Bones of the human body support us and allow movement. Exercise increases bone strength by bringing them more nutrients, hauling away waste, and inducing specialized cells to make more bone (osteoblasts).
Osteoblasts add specific proteins, fatty acids, vitamins, complex carbohydrates, and minerals to bone to strengthen them. They also rebuild and repair bones, especially when they have the right nutrients in the correct ratios.
Newborn babies emerge with 270 bones. Some of these bones —such as the skull bones— fuse during childhood.
Adults have 206 bones and 230 joints, as shown in the classic skeleton picture.
Our skeleton provides structure —so we can stand upright—and flexibility so we can move easily.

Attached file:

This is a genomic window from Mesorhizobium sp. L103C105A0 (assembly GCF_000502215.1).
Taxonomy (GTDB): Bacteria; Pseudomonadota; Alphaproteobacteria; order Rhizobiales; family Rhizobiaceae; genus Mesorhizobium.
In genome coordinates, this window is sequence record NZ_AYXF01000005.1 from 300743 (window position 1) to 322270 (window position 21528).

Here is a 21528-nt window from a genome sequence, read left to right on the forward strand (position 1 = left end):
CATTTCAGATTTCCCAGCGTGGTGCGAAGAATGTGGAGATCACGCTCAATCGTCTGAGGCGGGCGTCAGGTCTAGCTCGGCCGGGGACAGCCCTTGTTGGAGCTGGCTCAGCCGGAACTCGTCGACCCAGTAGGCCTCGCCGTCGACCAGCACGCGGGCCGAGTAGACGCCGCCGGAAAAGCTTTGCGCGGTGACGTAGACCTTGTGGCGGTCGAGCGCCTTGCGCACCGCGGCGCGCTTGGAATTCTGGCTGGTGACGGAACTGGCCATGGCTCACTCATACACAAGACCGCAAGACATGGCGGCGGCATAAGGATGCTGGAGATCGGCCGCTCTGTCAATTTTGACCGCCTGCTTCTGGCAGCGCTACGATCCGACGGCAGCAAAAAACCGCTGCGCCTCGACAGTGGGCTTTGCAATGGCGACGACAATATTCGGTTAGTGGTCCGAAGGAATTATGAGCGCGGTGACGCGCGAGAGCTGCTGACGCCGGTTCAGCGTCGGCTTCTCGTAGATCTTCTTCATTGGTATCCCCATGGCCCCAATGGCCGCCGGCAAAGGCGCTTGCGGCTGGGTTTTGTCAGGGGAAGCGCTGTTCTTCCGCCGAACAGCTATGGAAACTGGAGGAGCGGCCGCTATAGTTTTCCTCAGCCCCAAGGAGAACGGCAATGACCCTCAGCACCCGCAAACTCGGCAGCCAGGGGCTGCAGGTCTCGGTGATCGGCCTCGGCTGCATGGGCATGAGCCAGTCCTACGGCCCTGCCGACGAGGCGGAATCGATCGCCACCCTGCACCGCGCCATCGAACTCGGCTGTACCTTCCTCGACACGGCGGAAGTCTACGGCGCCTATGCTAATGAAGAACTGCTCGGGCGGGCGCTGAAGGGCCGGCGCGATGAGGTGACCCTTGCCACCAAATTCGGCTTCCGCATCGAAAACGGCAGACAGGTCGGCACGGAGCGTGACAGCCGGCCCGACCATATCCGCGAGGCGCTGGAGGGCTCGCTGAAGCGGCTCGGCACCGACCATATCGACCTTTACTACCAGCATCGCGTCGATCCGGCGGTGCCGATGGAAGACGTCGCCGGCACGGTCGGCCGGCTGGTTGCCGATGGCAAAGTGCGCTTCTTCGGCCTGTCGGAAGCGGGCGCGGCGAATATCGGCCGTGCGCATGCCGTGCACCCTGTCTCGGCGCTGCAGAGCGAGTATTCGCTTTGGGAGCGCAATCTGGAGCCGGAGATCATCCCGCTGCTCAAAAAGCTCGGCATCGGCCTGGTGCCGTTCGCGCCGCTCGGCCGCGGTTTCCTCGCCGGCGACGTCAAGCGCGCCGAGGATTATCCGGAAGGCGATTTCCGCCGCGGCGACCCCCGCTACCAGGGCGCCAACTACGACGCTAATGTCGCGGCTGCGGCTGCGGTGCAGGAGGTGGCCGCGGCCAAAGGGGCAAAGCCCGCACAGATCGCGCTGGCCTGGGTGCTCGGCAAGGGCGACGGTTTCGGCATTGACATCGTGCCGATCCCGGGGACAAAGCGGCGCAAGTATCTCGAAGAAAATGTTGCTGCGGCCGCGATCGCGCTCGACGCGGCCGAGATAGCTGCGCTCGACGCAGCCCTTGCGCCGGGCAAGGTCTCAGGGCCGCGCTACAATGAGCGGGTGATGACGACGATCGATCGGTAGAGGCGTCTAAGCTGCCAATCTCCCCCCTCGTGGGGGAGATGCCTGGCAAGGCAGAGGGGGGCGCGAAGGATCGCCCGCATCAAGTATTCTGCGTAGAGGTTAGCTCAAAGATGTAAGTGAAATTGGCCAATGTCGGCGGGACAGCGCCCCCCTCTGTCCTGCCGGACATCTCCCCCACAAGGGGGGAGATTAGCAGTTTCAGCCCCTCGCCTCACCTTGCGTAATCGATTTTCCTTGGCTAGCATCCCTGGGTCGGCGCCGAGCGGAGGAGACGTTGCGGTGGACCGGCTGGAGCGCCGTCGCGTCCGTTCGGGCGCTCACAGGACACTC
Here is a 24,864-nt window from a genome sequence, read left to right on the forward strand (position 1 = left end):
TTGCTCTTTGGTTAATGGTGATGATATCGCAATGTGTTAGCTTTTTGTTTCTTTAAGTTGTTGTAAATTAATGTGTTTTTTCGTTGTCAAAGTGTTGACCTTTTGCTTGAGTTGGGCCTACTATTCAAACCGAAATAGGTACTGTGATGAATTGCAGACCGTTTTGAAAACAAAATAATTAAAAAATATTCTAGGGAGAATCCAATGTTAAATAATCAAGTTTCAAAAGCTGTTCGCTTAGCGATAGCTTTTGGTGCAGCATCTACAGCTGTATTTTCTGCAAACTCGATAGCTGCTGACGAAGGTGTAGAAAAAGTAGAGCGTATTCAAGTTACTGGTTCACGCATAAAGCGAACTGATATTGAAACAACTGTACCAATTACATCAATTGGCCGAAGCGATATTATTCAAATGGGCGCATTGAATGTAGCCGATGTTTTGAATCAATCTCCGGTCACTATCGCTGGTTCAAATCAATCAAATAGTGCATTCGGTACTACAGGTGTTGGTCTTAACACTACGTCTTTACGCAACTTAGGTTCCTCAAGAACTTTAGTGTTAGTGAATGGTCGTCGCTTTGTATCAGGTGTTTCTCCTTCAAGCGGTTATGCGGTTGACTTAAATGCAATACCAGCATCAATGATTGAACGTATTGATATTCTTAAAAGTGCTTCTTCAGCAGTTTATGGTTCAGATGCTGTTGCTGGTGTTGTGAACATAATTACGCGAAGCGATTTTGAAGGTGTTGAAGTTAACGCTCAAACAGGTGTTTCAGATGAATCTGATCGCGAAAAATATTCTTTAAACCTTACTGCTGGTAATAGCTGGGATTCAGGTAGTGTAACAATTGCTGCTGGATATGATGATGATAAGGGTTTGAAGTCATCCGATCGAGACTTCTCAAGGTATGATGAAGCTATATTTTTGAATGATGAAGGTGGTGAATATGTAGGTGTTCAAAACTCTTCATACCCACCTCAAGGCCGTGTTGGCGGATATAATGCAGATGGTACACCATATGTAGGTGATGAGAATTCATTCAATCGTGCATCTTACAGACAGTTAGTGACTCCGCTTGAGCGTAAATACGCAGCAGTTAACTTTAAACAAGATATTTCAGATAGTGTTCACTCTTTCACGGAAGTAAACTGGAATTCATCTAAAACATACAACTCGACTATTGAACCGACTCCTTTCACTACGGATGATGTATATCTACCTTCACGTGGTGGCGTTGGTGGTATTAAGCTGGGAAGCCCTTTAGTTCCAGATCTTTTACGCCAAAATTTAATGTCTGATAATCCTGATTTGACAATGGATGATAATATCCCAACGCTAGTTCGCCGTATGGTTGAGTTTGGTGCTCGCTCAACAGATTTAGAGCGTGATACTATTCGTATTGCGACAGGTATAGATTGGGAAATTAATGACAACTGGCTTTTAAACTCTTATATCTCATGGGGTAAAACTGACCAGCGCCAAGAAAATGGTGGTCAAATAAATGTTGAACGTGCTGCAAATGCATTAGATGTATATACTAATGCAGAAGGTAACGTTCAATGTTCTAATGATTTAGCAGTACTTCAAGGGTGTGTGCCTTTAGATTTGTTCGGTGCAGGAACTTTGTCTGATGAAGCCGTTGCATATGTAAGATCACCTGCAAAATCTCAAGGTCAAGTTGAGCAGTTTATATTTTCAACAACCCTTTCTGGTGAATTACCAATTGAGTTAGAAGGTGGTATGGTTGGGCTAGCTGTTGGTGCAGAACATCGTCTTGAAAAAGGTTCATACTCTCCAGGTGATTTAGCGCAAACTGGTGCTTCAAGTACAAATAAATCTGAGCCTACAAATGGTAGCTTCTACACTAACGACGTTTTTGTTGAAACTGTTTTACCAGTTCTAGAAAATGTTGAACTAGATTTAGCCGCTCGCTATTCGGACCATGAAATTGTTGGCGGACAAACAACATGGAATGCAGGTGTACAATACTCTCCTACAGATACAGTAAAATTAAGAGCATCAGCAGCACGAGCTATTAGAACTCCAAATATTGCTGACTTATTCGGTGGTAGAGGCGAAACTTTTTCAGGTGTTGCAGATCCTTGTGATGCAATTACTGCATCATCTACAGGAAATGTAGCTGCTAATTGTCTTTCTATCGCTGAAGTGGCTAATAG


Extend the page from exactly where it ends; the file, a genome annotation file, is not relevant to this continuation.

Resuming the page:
Some bones of the human body—like the upper leg bone (femur) and the upper arm bone (humerus)— are very long compared to their width. Others like the ankle bones (metatarsals) and wrist bones (metacarpals) are much smaller, have similar widths and lengths, and fit together like puzzle pieces.
The 28 bones in each hand have at least 30 joints. Each foot also has 28 bones and at least 30 joints.
Three (3) specific cell types help maintain strong bones in the human body:
Without exercise and gravity, bones lose minerals and strength.
An easy way to view the health of your bones is to look at your teeth.
Are they straight? Are they white and full?
Or are they shrinking as you age?